Shutdown Protocol methods on AMQP::Channel

AMQP::Channel provides only one method: AMQP::Channel#on_connection_interruption, that registers a callback similar to the one seen in the previous section:


channel.on_connection_interruption do |ch|
  puts "Channel #{ch.id} detected connection interruption"
end

Note that AMQP::Channel#on_connection_interruption callback is called after this event is propagated to exchanges, queues and so on. Right after that channel state is reset, except for error handling/recovery-related callbacks.

Many applications do not need per-channel network failure handling.

Shutdown Protocol methods on AMQP::Exchange

AMQP::Exchange provides only one method: AMQP::Exchange#on_connection_interruption, that registers a callback similar to the one seen in the previous section:


exchange.on_connection_interruption do |ex|
  puts "Exchange #{ex.name} detected connection interruption"
end

Many applications do not need per-exchange network failure handling.

Shutdown Protocol methods on AMQP::Queue

AMQP::Queue provides only one method: AMQP::Queue#on_connection_interruption, that registers a callback similar to the one seen in the previous section:


queue.on_connection_interruption do |q|
  puts "Queue #{q.name} detected connection interruption"
end

Note that AMQP::Queue#on_connection_interruption callback is called after this event is propagated to consumers.

Many applications do not need per-queue network failure handling.

Shutdown Protocol methods on AMQP::Consumer

AMQP::Consumer provides only one method: AMQP::Consumer#on_connection_interruption, that registers a callback similar to the one seen in the previous section:


consumer.on_connection_interruption do |c|
  puts "Consumer with consumer tag #{c.consumer_tag} detected connection interruption"
end

Many applications do not need per-consumer network failure handling.

Recovering from network connection failures

Detecting network connections is nearly useless if AMQP-based application cannot recover from them. Recovery is the hard part in “error handling and recovery”. Fortunately, recovery process for many applications follows one simple scheme that amqp gem can perform automatically for you.

Recovery process, both manual and automatic, always begins with re-opening AMQP connection and then all the channels on that connection.

Manual recovery

Similarly to the Shutdown Protocol, amqp gem entities implement Recovery Protocol. Recovery Protocol consists of 3 methods connections, channels, queues, consumers and exchanges implement:

AMQP::Session#before_recovery lets application developers register a callback that will be executed after TCP connection is re-established but before AMQP connection is reopened. AMQP::Session#after_recovery is similar except that the callback is run after AMQP connection is reopened.

AMQP::Channel, AMQP::Queue, AMQP::Consumer and AMQP::Exchange methods behavior is identical.

Recovery process for AMQP applications usually involves the following steps:

  1. Re-open AMQP connection.
  2. Once connection is open again, re-open all AMQP channels on that connection.
  3. For each channel, re-declare all exchanges
  4. For each channel, re-declare all queues
  5. Once queue is declared, for each queue, re-register all bindings
  6. Once queue is declared, for each queue, re-register all consumers

Automatic recovery

Many applications use the same recovery strategy, that consists of the following steps:

amqp gem provides a feature known as “automatic recovery” that is opt-in (not opt-out, not used by default) and lets application developers get aforementioned recovery strategy by setting one additional attribute on AMQP::Channel instance:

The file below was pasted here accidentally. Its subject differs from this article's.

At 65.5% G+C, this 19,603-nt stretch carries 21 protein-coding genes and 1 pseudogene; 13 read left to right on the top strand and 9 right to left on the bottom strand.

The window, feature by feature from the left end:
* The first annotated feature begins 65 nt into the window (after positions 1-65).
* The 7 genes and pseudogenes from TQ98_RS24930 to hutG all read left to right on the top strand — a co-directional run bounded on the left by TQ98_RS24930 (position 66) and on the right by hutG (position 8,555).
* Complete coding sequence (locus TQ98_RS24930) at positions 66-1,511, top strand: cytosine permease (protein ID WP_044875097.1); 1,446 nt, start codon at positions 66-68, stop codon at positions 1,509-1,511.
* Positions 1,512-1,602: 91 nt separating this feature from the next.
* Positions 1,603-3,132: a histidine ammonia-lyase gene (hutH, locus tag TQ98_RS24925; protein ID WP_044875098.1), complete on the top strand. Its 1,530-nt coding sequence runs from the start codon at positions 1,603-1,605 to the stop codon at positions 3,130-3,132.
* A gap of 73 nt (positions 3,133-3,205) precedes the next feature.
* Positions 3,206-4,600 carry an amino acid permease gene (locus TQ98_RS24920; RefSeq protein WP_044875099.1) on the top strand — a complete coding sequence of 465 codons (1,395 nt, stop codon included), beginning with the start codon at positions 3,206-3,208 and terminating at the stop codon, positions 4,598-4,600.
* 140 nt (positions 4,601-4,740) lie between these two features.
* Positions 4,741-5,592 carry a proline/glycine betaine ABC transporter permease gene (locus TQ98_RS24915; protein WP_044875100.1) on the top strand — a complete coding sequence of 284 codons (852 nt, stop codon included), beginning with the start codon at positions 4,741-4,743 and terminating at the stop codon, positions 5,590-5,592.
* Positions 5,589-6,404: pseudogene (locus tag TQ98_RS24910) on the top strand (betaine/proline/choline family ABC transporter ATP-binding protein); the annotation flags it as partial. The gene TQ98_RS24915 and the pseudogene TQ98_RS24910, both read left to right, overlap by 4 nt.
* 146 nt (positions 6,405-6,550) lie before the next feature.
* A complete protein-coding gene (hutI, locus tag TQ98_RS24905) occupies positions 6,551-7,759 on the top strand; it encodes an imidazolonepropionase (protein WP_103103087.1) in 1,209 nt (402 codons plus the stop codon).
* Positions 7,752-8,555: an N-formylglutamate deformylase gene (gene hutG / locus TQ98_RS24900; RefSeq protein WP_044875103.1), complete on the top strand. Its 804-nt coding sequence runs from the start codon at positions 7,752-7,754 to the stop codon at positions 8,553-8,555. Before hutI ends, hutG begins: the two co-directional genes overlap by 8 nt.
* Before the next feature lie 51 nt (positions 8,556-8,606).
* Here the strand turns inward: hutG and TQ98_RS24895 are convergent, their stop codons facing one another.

ch = AMQP::Channel.new(connection)
ch.auto_recovery = true

A more verbose way to do the same thing:


ch = AMQP::Channel.new(connection, AMQP::Channel.next_channel_id, :auto_recovery => true)

Note that if you do not want to pass any options, 2nd argument can be left out as well, then it will default to AMQP::Channel.next_channel_id.

To find out whether channel uses automatic recovery mode, use AMQP::Channel#auto_recovering?.

Auto recovery mode can be turned on and off any number of times during channel life cycle, although very small percentage of applications really does this. Typically you decide what channels should be using automatic recovery at application design stage.

Full example (run it, then shut down AMQP broker running on localhost, then bring it back up and use management tools such as `rabbitmqctl` to see that queues & bindings & consumer have all recovered):

Server-named queues, when recovered automatically, will get new server-generated names to guarantee there are no name collisions.

When in doubt, try using automatic recovery first. If it is not sufficient for you application, switch to manual recovery using events and callbacks introduced in the “Manual recovery” section.

Detecting broker failures

AMQP applications see broker failure as TCP connection loss. There is no reliable way to know whether there is a network split or network peer is down.

AMQP connection-level exceptions

Handling connection-level exceptions

Connection-level exceptions are rare and may indicate a serious issue with client library or in-flight data corruption. They mandate that connection cannot be used any more and must be closed. In any case, your application should be prepared to handle this kind of errors. To define a handler, use AMQP::Session#on_error method that takes a callback and yields two arguments to it when connection-level exception happens:


connection.on_error do |conn, connection_close|
  puts "Handling a connection-level exception."
  puts
  puts "AMQP class id : #{connection_close.class_id}"
  puts "AMQP method id: #{connection_close.method_id}"
  puts "Status code   : #{connection_close.reply_code}"
  puts "Error message : #{connection_close.reply_text}"
end

Status codes are similar to those of HTTP. For the full list of error codes and their meaning, consult AMQP 0.9.1 constants reference.

Only one connection-level exception handler can be defined per connection instance (the one added last replaces previously added ones).

Full example:

Handling graceful broker shutdown

When AMQP broker is shut down, it properly closes connection first. To do so, it uses connection.close AMQP method. AMQP clients then need to check if the reply code is equal to 320 (CONNECTION_FORCED) to distinguish graceful shutdown. With RabbitMQ, when broker is stopped using

rabbitmqctl stop

reply_text will be set to

CONNECTION_FORCED - broker forced connection closure with reason 'shutdown'